If you don’t like it, you can switch to another platform like Vero. But if this becomes a big hit, then you can be sure that a big company will buy it too. It’s not just Facebook that will do this, and it’s not just being done for financial reasons. If you have registered with a political platform, you can be sure that your data will be used in a way that guarantees your vote.

Some people imagine Mark Zuckerberg, Larry Page, Tony Bezos, Donald Trump, Elon Musk, and other super-rich people all poring over their personal information and discovering that they like Kellogg’s cereal for breakfast and Starbucks coffee at 11 a.m a Wednesday. But let’s face it, you really aren’t that interesting. Neither do I. It’s just a computer churning up your data while also comparing the data of millions of others. It doesn’t know you You are just a tiny, individually uninteresting speck in an ocean of data.

Computers know a lot about you and your shopping habits, as well as the 61% of humanity online. But the people who own them don’t care what brand of camera you own, what your inside leg length was, or where you were last Thursday. But these computers know more about you and your family than you realize. Ten years ago, there was a widely shared story about a supermarket chain that began sending baby product offers to a young girl based on her shopping habits. This enraged her father, who complained at the store. He later called to apologize because the store’s computer program had gotten it right; she was pregnant In the last 10 years, the amount of data has exploded and the algorithms that handle it are much more sophisticated today.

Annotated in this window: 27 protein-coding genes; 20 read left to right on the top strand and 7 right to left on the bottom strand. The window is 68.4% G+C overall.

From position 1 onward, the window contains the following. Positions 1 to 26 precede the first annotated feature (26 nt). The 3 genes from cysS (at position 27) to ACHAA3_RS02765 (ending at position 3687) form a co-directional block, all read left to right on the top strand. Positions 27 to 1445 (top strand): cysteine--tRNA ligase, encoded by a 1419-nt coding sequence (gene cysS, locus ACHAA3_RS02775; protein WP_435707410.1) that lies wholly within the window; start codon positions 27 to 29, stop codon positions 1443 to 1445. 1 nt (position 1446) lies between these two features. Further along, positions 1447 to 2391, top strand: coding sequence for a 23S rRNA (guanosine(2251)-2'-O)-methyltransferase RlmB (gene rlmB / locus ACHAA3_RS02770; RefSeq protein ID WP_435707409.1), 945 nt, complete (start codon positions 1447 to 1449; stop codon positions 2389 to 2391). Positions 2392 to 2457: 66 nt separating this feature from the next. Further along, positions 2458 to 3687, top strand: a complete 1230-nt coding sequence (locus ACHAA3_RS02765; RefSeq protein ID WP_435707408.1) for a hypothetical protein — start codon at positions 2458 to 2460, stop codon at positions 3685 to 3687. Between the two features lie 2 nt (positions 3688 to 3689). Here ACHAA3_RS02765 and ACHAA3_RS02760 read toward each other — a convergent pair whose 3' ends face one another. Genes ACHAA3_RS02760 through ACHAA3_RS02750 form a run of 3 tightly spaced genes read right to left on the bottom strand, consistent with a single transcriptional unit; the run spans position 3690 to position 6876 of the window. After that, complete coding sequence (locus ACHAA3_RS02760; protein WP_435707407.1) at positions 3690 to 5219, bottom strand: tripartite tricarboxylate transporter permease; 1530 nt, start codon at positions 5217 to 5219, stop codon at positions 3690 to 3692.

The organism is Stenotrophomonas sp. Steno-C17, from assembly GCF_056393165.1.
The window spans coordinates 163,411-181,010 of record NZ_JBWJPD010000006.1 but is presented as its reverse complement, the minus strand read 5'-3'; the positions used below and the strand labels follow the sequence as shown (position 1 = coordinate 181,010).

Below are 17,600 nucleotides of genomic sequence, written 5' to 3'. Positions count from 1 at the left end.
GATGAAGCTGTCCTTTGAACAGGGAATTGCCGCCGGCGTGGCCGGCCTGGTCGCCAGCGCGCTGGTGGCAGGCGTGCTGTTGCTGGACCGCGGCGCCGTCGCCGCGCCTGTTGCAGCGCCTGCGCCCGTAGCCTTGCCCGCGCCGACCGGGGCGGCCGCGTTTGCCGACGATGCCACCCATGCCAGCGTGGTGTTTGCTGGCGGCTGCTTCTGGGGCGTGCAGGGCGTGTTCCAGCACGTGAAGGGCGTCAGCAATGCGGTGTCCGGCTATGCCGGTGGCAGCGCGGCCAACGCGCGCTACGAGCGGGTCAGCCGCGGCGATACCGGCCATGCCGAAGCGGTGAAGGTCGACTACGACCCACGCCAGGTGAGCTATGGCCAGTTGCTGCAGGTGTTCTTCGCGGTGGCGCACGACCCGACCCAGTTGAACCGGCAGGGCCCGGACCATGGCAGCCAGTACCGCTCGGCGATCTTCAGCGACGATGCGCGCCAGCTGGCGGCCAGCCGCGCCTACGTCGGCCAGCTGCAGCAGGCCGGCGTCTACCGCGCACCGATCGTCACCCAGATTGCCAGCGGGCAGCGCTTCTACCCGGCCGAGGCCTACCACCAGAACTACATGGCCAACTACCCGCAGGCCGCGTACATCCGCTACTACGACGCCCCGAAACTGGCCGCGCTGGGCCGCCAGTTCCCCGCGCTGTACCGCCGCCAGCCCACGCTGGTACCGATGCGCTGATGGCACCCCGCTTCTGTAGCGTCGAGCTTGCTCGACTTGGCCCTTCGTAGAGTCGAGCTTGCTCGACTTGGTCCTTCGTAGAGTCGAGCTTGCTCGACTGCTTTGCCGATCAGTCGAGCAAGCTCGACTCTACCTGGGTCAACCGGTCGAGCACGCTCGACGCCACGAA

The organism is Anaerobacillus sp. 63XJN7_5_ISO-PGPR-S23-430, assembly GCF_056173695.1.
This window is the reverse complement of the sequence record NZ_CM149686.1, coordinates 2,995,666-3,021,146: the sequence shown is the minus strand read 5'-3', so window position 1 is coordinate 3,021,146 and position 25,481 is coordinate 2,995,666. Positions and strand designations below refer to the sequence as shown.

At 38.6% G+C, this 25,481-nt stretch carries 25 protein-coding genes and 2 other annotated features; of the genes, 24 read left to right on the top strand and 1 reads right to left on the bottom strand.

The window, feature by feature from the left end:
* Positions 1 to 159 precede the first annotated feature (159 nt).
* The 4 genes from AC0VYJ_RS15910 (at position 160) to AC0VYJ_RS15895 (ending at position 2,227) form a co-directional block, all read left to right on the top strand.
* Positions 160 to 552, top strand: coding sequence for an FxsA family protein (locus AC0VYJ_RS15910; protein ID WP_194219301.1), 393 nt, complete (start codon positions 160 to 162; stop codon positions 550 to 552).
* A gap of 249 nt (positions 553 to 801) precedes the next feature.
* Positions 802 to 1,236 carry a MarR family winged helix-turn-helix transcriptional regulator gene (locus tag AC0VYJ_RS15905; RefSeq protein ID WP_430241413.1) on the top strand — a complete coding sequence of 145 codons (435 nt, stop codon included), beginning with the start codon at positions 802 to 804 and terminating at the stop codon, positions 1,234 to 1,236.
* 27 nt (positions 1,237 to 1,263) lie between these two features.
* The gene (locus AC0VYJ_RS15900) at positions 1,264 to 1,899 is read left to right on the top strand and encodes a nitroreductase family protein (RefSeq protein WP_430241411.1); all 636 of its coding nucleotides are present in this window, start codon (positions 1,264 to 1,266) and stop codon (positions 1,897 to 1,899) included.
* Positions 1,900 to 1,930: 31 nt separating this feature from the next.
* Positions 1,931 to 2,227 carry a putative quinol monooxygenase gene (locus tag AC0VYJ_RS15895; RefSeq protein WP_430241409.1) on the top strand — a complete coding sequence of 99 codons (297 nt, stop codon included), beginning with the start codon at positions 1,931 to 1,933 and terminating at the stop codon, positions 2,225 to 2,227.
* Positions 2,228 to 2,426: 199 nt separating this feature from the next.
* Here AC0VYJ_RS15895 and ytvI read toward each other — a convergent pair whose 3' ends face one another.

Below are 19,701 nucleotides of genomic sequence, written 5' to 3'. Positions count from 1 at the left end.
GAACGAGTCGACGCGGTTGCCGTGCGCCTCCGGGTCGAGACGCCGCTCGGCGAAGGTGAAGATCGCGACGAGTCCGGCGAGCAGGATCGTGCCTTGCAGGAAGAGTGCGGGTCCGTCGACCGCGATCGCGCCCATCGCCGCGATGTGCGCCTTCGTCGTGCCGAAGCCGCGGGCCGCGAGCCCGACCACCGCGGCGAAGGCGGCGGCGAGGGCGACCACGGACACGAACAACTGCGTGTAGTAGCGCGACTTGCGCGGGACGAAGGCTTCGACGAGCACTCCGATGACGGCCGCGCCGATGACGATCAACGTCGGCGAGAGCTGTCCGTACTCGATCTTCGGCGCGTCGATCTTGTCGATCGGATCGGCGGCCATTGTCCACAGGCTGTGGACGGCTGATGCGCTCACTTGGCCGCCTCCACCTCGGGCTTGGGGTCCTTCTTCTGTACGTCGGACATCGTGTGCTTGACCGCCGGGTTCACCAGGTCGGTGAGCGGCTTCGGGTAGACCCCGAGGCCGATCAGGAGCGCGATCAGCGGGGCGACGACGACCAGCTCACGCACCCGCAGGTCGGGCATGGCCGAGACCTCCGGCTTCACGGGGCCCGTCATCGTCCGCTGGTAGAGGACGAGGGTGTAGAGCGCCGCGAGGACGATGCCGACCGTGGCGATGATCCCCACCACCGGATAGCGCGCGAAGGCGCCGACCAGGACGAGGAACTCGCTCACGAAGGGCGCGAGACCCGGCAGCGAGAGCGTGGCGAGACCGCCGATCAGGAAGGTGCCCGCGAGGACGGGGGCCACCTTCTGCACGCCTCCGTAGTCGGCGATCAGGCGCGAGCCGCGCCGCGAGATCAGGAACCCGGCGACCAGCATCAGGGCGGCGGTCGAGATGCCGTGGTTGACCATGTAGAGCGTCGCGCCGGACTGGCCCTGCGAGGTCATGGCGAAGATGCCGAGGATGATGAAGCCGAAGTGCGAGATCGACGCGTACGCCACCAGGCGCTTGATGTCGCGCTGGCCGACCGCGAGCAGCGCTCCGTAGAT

Like the story of the teenage girl, we find this behavior of computers creepy. We freak out when we mention the latest lens on the phone and it shows up in an ad. We feel that our privacy has been invaded. There’s something unnatural and unsettling about it. Animated filmmakers know this too, and in movies, characters are designed to look less photorealistic. Artificial humans are getting better and better, but they still lack the spark of humanity and consequently seem unreal.

Just as we created artificial intelligence, AI is now creating art. But a big part of the value of art is that it’s an interpretation of what the artist is thinking and feeling. A machine does not think and has no emotions. AI images, as realistic as they are, lack humanity. You haven’t felt what you feel when you put this viewfinder to your eye.

And that’s why art in any form, including photography, AI will not replace humans. When we look at a van Gogh painting or an Ansel Adams photograph, part of the meaning is the personality, the soul behind the creation. AI creations have no humanity. Still.